And yet Juanita’s story is increasingly common in an age where about 40% of abortions are now chemical rather than surgical. The abortion pill, after all, seemingly simplifies the process. Instead of a surgical procedure, a woman only has to take a single mifepristone pill followed by additional medication to cause cramping and the evacuation of the now-dead baby. These pills can be used up until nine weeks of pregnancy. A research study by Planned Parenthood claims that the regimen is 98% effective in ending a pregnancy.

Mifepristone works by blocking the receptor sites for progesterone – a naturally occurring hormone that typically rises rapidly in early pregnancy and is critical for the sustenance of a developing fetus in the first trimester. The antidote, therefore, is to provide enough additional progesterone to the mother to overwhelm the abortion pill and keep it from successfully blocking the hormonal support necessary for the baby.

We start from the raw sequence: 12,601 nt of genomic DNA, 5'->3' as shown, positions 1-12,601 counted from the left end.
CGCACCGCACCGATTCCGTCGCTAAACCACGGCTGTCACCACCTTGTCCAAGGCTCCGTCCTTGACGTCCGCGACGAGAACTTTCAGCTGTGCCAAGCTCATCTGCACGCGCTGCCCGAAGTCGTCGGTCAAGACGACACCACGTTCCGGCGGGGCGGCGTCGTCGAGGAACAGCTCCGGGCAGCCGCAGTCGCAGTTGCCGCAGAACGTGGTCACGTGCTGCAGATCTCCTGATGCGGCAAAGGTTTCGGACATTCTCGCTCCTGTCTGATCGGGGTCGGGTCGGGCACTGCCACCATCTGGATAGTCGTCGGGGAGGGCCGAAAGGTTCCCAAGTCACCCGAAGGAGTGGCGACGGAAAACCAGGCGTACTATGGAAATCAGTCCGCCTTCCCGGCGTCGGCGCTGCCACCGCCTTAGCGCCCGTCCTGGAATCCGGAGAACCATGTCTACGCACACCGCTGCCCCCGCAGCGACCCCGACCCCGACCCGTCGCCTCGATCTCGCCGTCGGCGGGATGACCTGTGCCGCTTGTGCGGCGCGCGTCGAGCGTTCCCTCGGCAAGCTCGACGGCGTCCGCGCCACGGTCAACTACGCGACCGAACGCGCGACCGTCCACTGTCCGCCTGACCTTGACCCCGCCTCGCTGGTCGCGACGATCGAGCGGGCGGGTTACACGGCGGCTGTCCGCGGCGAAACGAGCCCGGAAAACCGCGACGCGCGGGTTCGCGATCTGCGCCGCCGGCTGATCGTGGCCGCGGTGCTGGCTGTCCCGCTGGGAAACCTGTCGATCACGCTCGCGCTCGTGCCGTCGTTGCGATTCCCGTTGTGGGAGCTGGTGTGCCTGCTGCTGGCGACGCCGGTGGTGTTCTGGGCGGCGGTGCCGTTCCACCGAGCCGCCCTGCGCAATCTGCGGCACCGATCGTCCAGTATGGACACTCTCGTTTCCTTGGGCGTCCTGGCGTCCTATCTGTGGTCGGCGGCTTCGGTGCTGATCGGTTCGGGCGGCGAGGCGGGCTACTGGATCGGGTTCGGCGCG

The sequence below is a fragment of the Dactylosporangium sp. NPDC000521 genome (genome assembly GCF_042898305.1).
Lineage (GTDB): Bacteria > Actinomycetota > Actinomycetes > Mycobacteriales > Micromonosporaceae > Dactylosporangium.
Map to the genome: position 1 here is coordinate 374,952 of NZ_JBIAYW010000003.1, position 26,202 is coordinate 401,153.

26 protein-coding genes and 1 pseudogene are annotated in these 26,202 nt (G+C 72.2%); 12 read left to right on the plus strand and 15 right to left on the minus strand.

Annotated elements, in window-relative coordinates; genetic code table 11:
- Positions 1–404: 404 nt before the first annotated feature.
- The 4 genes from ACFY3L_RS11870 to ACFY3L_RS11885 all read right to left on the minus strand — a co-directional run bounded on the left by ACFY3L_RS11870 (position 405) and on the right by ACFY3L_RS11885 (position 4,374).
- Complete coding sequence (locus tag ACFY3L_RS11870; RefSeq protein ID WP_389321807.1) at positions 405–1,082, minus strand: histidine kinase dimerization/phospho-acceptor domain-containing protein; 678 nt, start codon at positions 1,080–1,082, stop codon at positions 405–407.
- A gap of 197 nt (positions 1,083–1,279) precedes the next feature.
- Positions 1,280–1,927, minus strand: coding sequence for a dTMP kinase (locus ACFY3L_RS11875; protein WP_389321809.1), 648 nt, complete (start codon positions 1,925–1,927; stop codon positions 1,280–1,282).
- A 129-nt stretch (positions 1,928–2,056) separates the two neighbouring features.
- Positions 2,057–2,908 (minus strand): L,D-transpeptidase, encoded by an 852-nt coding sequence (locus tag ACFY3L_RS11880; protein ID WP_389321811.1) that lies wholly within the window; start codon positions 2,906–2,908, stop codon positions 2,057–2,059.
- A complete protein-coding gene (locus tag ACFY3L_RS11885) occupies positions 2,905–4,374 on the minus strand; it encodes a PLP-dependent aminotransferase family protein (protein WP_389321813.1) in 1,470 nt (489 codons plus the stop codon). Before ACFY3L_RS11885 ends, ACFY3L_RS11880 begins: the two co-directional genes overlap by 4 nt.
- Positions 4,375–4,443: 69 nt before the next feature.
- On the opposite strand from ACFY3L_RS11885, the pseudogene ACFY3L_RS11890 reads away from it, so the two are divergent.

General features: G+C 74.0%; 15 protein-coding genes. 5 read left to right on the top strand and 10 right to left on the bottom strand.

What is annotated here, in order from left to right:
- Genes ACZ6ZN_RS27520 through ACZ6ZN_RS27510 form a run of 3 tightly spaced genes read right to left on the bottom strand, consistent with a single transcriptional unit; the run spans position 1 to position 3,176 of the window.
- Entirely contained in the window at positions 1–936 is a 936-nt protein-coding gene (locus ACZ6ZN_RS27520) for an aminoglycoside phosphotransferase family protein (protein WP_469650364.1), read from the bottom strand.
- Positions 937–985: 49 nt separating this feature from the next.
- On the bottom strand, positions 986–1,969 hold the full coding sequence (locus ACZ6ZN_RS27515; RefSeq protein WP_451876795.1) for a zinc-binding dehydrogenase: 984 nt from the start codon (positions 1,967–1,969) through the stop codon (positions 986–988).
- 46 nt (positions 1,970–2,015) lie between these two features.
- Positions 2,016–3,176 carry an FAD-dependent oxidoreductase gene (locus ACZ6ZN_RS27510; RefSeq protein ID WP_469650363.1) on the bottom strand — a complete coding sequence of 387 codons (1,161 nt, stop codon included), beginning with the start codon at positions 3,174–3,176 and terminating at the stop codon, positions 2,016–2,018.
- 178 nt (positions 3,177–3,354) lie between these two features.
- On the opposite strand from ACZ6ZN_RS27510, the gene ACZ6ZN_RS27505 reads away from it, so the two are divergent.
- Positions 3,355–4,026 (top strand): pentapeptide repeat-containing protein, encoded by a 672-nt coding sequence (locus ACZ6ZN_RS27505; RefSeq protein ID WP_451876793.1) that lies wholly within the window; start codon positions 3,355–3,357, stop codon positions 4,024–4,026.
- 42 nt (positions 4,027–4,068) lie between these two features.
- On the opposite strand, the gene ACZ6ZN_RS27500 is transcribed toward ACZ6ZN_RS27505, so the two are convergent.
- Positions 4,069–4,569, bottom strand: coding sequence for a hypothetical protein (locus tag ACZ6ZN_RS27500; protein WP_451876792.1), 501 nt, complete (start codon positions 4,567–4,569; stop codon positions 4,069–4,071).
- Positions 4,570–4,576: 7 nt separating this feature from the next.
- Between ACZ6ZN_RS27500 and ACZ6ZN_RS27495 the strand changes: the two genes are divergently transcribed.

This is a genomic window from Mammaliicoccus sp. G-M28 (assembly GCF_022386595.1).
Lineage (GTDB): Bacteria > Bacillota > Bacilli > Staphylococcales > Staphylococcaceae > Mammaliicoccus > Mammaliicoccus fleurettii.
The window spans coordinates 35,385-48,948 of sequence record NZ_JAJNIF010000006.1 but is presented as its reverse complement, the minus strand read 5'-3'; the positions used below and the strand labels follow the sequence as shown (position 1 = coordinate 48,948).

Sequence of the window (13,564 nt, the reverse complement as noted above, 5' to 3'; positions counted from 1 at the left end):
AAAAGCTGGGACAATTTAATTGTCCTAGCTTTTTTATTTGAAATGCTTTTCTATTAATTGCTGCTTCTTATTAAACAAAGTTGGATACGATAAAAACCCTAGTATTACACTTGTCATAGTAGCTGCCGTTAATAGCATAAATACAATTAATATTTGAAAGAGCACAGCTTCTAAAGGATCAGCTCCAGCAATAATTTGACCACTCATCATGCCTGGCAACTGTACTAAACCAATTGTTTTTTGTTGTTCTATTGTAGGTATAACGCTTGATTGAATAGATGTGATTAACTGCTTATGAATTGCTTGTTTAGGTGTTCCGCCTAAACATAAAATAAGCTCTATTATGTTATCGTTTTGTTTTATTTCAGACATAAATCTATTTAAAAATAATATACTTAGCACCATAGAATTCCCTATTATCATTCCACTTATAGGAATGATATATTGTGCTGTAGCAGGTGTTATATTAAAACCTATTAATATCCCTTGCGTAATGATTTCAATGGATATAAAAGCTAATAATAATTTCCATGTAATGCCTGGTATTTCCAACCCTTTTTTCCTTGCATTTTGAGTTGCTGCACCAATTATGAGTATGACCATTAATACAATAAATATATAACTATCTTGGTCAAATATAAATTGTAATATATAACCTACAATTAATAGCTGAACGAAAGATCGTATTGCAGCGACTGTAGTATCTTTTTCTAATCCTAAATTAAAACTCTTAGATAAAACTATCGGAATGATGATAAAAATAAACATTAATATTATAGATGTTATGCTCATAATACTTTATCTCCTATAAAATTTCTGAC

While many women and health care professionals are unaware of the option, the abortion pill reversal strategy has been in place for almost 10 years and the network has grown to more than 600 physicians around the country who volunteer to assist women who’ve changed their minds after an initial decision to have a chemical abortion.

Reversal is Both Possible and Safe

How well does the reversal process work? Since Dr. George Delgado first started APRN, more than 900 babies have been rescued from a death initiated through chemical abortion. Initial studies show that 64-68% of women who take progesterone within 72 hours of having taken the abortion pill are able to continue their pregnancies.